# Thread: Using variables for array dimensions

1. ## Using variables for array dimensions

I have been away from c++ programming, and decided to start out by making a program that:

a) Accepts input to create a matrix (in form of an array)

b) Puts the matrix in row-echelon form

c) Solves the matrix using backwards substitution

Here is the code with errors when initializing the array:
Code:
```#include <iostream.h>

int main()
{
int width = 1;
int height = 1;

cout<<"Enter the number of columns in the augmented matrix: ";
cin>>height;

width = height + 1;

int matrix[width][height];

return 0;
}```

2. You are gonna need to allocate yourself some memory on the heap.

Code:
```int **matrix = new int *[width];
for (int i = 0; i < width; i++)
{
matrix [i] = new int [height];
}```
And then to clear up after yourself,

Code:
```for (int j = 0; j < width; j++)
{
delete [] matrix [j];
}
delete [] matrix;```

3. Ok, the code is very easy to implement, but I'm not sure how it is working / what it is doing. Could you explain a bit for me?

4. Basically, if you want to allocate an array like in your first example, the compiler must know how much memory to reserve for the array at compile time. This is obviously impossible as the array size depends on the user input. So we have to use what is known as dynamic allocation. This allows us to grab hold of a chunk of memory of any size (provided there enough in the machine) at any point whilst the program is running. This is what the 'new' operator does for us.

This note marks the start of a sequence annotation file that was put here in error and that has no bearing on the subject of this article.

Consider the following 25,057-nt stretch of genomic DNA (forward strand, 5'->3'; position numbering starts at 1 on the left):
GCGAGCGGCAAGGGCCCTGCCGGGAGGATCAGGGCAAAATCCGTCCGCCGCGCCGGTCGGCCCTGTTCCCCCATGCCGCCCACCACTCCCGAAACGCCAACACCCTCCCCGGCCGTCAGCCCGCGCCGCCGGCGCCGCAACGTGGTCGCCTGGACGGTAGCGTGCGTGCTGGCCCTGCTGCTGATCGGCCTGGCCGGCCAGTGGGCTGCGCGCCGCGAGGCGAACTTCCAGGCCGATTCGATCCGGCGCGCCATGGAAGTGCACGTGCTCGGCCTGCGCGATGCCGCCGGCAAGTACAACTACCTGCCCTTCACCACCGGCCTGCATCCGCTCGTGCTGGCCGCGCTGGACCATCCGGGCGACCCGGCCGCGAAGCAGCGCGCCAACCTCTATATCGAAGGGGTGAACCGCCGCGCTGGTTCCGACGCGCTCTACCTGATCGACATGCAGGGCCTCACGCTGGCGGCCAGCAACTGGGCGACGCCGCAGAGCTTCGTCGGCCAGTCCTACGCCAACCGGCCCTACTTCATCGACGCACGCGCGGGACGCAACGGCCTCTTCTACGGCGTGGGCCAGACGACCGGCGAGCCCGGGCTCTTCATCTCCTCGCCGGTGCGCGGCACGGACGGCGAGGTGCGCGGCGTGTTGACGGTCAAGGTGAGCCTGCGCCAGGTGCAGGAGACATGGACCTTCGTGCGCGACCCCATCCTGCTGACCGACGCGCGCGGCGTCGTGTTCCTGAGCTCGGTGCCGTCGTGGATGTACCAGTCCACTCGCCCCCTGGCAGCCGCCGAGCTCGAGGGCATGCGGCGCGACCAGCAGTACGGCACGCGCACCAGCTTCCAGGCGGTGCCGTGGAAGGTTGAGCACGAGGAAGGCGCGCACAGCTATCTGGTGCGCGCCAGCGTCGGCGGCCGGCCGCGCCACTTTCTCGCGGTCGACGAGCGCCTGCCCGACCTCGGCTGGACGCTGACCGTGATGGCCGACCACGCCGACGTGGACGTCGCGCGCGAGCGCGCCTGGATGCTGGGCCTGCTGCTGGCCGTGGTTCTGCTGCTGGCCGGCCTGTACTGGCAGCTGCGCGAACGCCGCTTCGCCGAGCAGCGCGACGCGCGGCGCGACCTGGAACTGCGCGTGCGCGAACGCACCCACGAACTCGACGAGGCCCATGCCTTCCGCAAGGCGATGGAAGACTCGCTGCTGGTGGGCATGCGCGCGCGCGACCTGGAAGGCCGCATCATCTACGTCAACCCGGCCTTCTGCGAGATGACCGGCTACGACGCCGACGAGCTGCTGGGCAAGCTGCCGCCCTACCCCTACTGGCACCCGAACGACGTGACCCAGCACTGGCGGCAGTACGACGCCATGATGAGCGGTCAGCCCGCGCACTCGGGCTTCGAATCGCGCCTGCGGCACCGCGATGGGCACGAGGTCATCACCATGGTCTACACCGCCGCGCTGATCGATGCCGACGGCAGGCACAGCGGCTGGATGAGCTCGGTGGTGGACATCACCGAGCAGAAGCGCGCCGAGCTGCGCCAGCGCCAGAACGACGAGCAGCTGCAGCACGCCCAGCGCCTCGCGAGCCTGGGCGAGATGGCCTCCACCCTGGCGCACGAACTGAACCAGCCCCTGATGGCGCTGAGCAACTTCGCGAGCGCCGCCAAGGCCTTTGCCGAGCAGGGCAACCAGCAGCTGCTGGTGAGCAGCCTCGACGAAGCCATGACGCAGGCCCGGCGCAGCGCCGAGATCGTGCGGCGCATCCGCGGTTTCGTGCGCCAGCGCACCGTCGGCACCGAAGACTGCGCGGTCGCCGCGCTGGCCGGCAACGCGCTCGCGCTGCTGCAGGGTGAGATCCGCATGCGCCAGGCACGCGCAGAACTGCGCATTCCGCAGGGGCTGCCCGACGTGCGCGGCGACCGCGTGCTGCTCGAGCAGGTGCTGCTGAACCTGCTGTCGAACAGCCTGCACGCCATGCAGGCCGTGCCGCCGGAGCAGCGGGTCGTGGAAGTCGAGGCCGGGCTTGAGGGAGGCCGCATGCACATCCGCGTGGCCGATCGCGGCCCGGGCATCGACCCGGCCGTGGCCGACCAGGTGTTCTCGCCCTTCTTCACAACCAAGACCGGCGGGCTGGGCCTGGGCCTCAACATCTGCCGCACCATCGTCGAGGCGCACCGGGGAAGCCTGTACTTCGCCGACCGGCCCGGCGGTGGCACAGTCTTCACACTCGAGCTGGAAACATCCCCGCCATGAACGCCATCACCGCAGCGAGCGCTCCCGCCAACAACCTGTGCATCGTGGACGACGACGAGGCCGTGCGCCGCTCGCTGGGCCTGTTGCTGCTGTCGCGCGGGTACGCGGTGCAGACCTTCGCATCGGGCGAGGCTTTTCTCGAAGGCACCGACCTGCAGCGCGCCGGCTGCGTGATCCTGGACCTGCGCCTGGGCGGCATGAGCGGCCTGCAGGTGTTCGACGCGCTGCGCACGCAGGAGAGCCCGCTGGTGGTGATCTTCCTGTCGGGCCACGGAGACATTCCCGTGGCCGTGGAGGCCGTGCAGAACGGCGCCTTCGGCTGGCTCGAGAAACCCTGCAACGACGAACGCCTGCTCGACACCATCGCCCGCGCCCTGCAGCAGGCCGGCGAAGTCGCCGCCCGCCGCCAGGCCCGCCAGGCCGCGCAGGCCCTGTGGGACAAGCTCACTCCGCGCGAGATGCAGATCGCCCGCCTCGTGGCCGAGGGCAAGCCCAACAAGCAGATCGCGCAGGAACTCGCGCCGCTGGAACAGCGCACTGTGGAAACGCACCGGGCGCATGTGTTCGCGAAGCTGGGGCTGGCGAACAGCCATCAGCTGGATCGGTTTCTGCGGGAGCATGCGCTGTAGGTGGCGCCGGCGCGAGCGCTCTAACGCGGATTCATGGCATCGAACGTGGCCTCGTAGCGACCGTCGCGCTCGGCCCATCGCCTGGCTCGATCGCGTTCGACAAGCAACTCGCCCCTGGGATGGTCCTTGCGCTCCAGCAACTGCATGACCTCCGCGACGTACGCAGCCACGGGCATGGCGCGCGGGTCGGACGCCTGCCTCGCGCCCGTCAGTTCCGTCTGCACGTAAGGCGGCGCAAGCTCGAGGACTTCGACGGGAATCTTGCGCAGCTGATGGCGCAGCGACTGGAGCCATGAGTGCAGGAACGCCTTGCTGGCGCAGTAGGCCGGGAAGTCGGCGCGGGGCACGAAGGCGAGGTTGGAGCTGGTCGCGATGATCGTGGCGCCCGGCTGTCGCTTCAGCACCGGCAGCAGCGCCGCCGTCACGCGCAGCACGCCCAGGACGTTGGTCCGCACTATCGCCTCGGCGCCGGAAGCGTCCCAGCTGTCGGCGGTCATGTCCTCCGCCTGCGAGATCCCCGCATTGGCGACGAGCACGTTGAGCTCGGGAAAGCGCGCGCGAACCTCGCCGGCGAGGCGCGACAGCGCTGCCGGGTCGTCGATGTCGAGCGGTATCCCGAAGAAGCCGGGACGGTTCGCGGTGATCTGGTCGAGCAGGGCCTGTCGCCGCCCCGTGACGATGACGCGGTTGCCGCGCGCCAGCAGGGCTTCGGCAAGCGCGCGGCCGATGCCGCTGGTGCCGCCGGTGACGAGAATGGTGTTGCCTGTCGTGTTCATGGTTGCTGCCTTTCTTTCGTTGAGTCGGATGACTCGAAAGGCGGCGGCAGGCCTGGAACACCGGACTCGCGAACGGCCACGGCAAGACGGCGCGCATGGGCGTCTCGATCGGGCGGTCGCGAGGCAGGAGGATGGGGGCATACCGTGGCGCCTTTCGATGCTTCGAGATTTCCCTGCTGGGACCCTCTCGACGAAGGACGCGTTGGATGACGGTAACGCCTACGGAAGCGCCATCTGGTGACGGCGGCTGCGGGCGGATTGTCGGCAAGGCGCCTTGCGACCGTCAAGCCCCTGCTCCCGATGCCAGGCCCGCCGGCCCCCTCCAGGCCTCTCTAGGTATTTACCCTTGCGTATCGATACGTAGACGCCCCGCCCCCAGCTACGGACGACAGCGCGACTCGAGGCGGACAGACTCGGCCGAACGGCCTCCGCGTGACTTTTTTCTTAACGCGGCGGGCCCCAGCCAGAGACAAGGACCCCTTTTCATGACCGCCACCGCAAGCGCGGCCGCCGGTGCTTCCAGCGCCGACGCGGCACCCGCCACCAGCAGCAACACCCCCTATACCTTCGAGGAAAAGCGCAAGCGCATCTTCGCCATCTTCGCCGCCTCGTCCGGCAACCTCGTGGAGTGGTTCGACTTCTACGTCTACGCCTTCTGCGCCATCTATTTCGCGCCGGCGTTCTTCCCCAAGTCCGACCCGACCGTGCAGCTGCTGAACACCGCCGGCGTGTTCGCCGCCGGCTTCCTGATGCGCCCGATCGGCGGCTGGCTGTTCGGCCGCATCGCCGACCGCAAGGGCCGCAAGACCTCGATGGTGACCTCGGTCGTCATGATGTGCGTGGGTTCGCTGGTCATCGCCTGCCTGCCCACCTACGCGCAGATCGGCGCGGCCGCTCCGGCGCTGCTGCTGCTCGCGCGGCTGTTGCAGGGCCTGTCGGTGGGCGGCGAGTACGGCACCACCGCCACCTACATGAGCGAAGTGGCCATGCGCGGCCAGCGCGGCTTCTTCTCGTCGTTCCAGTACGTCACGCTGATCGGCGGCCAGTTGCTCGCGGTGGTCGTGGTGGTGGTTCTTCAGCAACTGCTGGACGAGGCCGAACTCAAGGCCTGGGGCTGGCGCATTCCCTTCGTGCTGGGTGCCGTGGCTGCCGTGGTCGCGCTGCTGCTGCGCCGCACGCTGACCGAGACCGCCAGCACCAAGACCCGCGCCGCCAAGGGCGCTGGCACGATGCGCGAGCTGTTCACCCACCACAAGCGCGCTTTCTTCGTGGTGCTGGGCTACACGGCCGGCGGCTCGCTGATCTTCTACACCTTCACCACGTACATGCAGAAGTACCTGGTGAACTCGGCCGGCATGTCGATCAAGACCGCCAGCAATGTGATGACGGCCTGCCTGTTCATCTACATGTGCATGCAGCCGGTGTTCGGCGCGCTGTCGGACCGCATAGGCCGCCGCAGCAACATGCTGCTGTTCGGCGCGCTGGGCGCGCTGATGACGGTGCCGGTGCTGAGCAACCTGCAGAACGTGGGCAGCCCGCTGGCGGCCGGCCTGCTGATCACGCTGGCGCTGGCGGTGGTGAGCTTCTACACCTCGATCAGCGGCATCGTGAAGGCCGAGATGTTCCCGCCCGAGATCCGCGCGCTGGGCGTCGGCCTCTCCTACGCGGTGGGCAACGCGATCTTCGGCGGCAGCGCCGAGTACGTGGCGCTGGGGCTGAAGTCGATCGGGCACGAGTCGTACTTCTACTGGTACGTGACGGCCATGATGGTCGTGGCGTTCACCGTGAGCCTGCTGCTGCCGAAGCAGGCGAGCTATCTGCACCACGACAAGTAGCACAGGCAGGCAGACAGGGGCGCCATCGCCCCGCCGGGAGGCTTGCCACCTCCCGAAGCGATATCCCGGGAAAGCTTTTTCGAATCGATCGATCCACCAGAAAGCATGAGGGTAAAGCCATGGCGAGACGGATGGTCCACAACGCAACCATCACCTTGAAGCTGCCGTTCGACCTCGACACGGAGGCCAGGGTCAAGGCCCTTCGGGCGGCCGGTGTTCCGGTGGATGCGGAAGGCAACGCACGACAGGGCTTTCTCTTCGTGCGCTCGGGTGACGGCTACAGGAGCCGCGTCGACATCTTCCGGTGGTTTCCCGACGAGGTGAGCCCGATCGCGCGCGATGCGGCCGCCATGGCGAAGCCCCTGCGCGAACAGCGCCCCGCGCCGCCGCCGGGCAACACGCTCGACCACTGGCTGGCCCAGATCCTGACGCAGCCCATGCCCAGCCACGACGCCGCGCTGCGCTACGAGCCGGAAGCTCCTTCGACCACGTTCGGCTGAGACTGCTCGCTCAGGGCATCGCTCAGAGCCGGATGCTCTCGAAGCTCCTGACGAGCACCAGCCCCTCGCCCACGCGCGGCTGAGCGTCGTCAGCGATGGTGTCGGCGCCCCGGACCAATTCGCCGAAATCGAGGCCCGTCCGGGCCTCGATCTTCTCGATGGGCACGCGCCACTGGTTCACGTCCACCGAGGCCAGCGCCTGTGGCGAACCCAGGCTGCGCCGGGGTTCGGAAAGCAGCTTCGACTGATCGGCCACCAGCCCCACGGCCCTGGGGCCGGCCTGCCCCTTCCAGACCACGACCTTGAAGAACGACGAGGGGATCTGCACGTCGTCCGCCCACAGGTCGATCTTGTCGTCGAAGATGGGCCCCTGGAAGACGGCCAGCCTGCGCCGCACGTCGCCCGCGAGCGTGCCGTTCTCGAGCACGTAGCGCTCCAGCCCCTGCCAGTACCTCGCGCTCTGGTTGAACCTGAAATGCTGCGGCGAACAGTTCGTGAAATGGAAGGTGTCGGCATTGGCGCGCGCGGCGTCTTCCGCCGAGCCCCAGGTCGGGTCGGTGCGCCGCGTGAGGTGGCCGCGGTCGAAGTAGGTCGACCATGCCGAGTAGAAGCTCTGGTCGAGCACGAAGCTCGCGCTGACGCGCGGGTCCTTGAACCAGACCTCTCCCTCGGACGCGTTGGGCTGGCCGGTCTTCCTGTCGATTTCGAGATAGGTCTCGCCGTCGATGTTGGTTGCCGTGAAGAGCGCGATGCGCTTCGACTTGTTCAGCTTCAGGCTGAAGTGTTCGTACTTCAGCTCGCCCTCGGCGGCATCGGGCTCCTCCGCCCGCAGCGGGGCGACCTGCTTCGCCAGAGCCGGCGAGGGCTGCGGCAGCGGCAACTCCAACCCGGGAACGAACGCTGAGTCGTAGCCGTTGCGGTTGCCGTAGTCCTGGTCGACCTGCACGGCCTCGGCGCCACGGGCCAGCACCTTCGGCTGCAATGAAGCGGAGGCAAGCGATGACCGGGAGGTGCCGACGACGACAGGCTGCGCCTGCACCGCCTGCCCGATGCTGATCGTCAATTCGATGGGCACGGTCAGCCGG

So,

int **matrix = new int *[width];

gives us a pointer to an array of pointers to integers (the first column or the backbone if you like). We then set each of those pointers to point to the first element of an array of integers (the rows),

for (int i = 0; i < width; i++)
{
matrix [i] = new int [height];
}

and voila. We now have a two dimensional array of whatever size we like. If you don't understand the whole pointers thing then I suggest reading up about it.

Once you have finished using the memory you requested with the 'new' operator you must give it back to the OS. In the opposite way as before, you give back all the memory by using,

for (int j = 0; j < width; j++)
{
delete [] matrix [j];
}
delete [] matrix;

The loop gives back all the memory contained in the rows and now we must return the backbone (first column). That's done by the bit after the loop.

Hope this helps